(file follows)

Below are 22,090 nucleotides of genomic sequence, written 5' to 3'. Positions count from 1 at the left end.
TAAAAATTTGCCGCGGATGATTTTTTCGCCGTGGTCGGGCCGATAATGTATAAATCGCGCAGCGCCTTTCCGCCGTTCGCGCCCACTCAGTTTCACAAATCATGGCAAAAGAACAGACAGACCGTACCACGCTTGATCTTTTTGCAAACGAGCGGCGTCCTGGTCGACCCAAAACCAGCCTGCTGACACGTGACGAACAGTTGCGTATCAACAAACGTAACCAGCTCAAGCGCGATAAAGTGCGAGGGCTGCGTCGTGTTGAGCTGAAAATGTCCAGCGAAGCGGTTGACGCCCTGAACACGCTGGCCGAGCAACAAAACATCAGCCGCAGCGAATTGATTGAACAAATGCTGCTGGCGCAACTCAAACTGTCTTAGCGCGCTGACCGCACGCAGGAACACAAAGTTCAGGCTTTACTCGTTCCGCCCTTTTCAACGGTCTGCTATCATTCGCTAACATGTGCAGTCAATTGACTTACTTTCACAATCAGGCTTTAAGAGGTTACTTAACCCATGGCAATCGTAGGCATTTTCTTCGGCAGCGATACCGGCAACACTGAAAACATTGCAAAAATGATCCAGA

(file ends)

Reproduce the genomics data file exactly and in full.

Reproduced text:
Below are 22,090 nucleotides of genomic sequence, written 5' to 3'. Positions count from 1 at the left end.
TAAAAATTTGCCGCGGATGATTTTTTCGCCGTGGTCGGGCCGATAATGTATAAATCGCGCAGCGCCTTTCCGCCGTTCGCGCCCACTCAGTTTCACAAATCATGGCAAAAGAACAGACAGACCGTACCACGCTTGATCTTTTTGCAAACGAGCGGCGTCCTGGTCGACCCAAAACCAGCCTGCTGACACGTGACGAACAGTTGCGTATCAACAAACGTAACCAGCTCAAGCGCGATAAAGTGCGAGGGCTGCGTCGTGTTGAGCTGAAAATGTCCAGCGAAGCGGTTGACGCCCTGAACACGCTGGCCGAGCAACAAAACATCAGCCGCAGCGAATTGATTGAACAAATGCTGCTGGCGCAACTCAAACTGTCTTAGCGCGCTGACCGCACGCAGGAACACAAAGTTCAGGCTTTACTCGTTCCGCCCTTTTCAACGGTCTGCTATCATTCGCTAACATGTGCAGTCAATTGACTTACTTTCACAATCAGGCTTTAAGAGGTTACTTAACCCATGGCAATCGTAGGCATTTTCTTCGGCAGCGATACCGGCAACACTGAAAACATTGCAAAAATGATCCAGA